I grew up in the Bay Area and went to Stanford where I first started engaging in the research process working on projects like designing satellite bus systems for NASA, developing a process to help make ventures in 3rd world countries more sustainable, and examining the developmental changes in the fusiform face area of brain that are associated with recognition of in- vs. out-group race faces. After whetting my research appetite, I went on to get my PhD in social psychology at the University of Washington. It was here that I had the chance to really hone the scientific thought process, and I learned and applied different quantitative methods to approach questions around social identification, personality, and intergroup biases. During and after graduate school, I had the opportunity to work as a researcher at Google on the Search team, TiVo, Inc., and Wetpaint! where I used both qualitative and quantitative methods to help these companies better understand the people that used their products and optimize their current and future user experiences.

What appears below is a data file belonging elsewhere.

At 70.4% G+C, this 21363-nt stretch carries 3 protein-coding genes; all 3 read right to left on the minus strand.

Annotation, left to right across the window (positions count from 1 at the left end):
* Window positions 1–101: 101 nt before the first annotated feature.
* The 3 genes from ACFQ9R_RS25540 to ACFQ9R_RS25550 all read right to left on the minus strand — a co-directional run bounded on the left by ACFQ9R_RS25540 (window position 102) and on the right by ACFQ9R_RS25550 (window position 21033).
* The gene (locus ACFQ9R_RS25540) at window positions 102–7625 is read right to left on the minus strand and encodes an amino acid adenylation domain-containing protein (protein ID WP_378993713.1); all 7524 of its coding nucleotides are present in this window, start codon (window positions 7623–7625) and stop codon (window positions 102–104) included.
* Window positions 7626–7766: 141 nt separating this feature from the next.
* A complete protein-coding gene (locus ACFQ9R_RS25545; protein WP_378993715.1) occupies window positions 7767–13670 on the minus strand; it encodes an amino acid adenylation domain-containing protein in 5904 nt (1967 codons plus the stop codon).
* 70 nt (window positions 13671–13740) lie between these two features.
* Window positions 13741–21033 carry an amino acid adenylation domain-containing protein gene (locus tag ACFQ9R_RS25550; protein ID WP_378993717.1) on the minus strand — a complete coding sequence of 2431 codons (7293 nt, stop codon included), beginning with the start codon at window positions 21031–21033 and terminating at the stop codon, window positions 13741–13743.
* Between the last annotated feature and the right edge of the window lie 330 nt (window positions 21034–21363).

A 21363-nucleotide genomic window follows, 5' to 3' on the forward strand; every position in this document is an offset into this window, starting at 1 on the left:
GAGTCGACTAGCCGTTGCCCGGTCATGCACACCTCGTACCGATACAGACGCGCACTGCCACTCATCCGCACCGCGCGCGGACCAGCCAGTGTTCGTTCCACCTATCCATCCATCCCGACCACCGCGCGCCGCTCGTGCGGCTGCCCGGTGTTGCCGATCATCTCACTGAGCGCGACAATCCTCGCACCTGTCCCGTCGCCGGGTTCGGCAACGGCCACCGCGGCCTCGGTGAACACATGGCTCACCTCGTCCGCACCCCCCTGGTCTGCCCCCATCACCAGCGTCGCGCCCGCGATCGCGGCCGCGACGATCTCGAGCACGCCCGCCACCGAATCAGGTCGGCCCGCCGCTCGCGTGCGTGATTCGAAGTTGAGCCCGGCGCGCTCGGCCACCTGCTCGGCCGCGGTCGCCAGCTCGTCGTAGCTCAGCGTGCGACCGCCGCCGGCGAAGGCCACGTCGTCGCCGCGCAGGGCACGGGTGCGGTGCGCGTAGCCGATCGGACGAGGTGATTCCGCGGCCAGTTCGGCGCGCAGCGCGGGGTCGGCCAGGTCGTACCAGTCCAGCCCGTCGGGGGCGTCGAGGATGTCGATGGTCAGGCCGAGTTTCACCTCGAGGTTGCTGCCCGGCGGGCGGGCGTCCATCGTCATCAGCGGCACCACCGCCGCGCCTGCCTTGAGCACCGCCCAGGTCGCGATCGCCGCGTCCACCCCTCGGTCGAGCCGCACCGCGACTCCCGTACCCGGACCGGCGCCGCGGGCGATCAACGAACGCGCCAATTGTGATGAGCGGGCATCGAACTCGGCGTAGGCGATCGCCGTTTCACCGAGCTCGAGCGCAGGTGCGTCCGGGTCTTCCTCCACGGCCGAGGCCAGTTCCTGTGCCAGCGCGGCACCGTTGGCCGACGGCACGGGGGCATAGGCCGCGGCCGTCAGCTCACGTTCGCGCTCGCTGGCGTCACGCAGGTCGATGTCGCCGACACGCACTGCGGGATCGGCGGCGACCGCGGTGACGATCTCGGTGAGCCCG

human-computer interaction, social cognition, social psychology, diversity, social identity, social identification